Gov. Ducey’s signature all that’s left to boost civil forfeiture links to crime

Gov. Doug Ducey

Gov. Doug Ducey

PHOENIX – Gov. Doug Ducey is going to get the last word on whether Arizona tightens up the ability of police and prosecutors to seize property.

With only a single dissenting vote, the House on Monday gave final approval to HB 2477 which makes a series of changes in the statutes about how property can be taken and what options are available for those who want to fight the government. The Senate had previously voted unanimously for the measure.

But as Rep. Beck Nutt, R-Clifton, summarized in her opposition, this isn't a one-sided battle. She cited a litany of prosecutors and sheriffs who don't like everything crafted by Rep. Eddie Farnsworth, R-Gilbert.

More to the point, they are sending letters to the governor asking him to veto the measure despite the overwhelming support among lawmakers.

Ducey said last week he has not made up his mind, saying there are "people I respect on both sides who I think are making very significant points.''

But even if Ducey were to veto this version as unacceptable, that would not make the issue go away. He called civil forfeiture "an area of law in need of reform.''

The governor has through Saturday to make a decision.

Under current law prosecutors may seize property they contend is linked to a crime. That could be a vehicle used to transport drugs or items purchased by an alleged criminal syndicate with their illegally obtained gains.

Most states and the federal government have similar laws. And they do not require that the owner of the property actually be charged with a crime, much less convicted.

In Arizona, though, prosecutors need prove by only the "preponderance of the evidence'' that the property is linked to a crime, the lowest standard in law. HB 2477 would boost that to where a judge would have to see "clear and convincing evidence.''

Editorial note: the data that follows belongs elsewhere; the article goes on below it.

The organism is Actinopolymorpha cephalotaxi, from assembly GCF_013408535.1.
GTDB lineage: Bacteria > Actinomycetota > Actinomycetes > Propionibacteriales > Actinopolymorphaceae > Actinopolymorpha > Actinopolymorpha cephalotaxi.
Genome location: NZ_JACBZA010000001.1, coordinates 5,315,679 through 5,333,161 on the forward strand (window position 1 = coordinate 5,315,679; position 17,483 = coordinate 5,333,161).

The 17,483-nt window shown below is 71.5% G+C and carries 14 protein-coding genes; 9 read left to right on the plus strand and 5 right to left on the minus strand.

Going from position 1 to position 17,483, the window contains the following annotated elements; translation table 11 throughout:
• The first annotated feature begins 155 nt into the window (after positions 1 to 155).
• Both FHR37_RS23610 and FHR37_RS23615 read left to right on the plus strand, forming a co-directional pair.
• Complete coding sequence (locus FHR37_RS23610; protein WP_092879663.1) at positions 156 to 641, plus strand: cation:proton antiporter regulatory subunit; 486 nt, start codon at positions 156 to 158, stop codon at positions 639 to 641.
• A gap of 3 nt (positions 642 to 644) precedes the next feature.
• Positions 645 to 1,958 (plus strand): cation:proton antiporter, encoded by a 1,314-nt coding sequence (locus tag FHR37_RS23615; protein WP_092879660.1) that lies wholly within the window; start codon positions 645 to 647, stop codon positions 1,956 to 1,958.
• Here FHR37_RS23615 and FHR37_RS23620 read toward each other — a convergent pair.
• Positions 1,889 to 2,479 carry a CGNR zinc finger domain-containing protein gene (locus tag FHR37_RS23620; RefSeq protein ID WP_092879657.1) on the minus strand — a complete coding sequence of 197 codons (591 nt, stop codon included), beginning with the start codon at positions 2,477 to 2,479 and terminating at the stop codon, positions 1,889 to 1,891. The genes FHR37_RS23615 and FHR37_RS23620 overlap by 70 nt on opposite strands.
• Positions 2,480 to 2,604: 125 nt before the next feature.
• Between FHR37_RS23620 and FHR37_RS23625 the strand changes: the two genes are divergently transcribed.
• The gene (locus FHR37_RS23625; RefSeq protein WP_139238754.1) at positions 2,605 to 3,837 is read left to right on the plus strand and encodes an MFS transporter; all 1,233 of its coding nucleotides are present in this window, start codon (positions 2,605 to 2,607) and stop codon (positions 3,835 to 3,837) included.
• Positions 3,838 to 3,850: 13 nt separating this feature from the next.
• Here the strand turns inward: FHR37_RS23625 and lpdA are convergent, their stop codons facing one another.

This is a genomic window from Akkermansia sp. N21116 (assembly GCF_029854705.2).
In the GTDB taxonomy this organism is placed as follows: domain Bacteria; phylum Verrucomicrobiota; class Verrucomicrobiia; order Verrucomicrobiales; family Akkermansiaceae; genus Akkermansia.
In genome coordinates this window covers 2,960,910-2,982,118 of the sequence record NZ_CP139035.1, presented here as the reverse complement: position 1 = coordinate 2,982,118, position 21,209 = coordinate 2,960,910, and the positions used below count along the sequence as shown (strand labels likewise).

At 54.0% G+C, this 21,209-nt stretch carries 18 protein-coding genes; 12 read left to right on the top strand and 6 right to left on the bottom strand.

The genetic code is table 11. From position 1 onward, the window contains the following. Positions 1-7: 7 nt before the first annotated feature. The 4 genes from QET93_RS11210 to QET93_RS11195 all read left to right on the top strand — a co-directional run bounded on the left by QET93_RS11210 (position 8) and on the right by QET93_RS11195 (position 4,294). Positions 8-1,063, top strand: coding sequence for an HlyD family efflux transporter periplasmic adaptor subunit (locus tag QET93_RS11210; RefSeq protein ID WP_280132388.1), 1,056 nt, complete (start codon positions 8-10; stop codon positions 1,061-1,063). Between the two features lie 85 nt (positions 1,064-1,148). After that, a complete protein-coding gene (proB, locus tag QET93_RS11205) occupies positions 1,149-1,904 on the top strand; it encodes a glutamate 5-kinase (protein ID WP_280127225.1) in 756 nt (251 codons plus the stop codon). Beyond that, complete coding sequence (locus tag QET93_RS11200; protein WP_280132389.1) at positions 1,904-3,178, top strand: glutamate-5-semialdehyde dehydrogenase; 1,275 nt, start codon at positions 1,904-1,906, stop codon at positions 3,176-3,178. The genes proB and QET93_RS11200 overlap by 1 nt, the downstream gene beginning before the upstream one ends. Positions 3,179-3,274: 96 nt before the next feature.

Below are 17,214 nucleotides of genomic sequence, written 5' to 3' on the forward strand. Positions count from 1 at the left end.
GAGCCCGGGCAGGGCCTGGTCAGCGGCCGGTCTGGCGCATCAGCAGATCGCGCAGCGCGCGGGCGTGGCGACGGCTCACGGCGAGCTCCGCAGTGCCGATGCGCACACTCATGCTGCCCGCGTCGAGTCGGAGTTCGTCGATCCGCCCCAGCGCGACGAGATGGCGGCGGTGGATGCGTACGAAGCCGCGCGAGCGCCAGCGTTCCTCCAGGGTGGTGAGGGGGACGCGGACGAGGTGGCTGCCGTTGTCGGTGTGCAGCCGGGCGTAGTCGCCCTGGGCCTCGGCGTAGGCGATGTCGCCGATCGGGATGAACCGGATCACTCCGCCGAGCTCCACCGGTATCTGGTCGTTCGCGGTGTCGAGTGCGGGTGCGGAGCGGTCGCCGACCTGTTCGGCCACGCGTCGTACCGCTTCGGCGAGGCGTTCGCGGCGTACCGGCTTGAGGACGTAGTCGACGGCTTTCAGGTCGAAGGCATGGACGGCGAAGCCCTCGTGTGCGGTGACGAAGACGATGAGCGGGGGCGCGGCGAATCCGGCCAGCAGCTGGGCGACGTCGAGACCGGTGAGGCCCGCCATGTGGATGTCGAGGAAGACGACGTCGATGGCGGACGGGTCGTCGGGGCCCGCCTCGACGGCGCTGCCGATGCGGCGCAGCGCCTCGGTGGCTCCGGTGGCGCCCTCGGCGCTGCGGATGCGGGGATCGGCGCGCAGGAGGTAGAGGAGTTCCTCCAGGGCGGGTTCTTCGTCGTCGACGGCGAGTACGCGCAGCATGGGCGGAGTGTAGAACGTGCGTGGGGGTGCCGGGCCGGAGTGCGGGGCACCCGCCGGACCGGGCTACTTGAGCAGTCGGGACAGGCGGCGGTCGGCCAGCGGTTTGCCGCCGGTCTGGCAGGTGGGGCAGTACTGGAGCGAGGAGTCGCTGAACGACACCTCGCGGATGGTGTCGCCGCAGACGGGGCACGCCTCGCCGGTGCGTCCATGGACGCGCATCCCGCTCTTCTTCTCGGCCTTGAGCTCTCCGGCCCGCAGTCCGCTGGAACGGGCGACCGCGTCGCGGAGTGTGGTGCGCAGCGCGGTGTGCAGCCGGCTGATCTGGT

Potentially more significant, the legislation would overturn existing law which say that a person who successfully contests a seizure must still bear his or her own legal fees.

These could exceed the value of the property, making a challenge a financial risk.

And it also would remove the ability of prosecutors to force property owners to pay the government's legal fees if the challenge is unsuccessful.

Sensing the broad support among lawmakers, opposition groups are now putting pressure on the governor.

During Monday's vote, Nutt read a letter to Ducey from Cochise County Sheriff Mark Dannels on behalf of the Arizona Sheriff's Association urging him to veto the measure.

Dannels makes no mention of either the higher standard of proof or the change in how legal fees are handled. Instead he tells the governor there are "a few critical issues'' that need to be resolved.

For example, he said the wording will result in federal agencies being less interested in cooperating with local law enforcement groups.

But he also is unhappy with a provision that not only gives county supervisors the authority to decide how assets seized under the the state's version of the Racketeer Influenced and Corrupt Organizations Act can be used and divided up among police and prosecutors but also allows the board to hire its own outside counsel to provide advice. Dannels said that is unnecessary "as our county attorneys are already well equipped to make a legal determination in the validity of our RICO expenditure requests.''

Farnsworth has brushed aside that argument, saying the current system amounts to the county prosecutors passing judgment on their own decisions.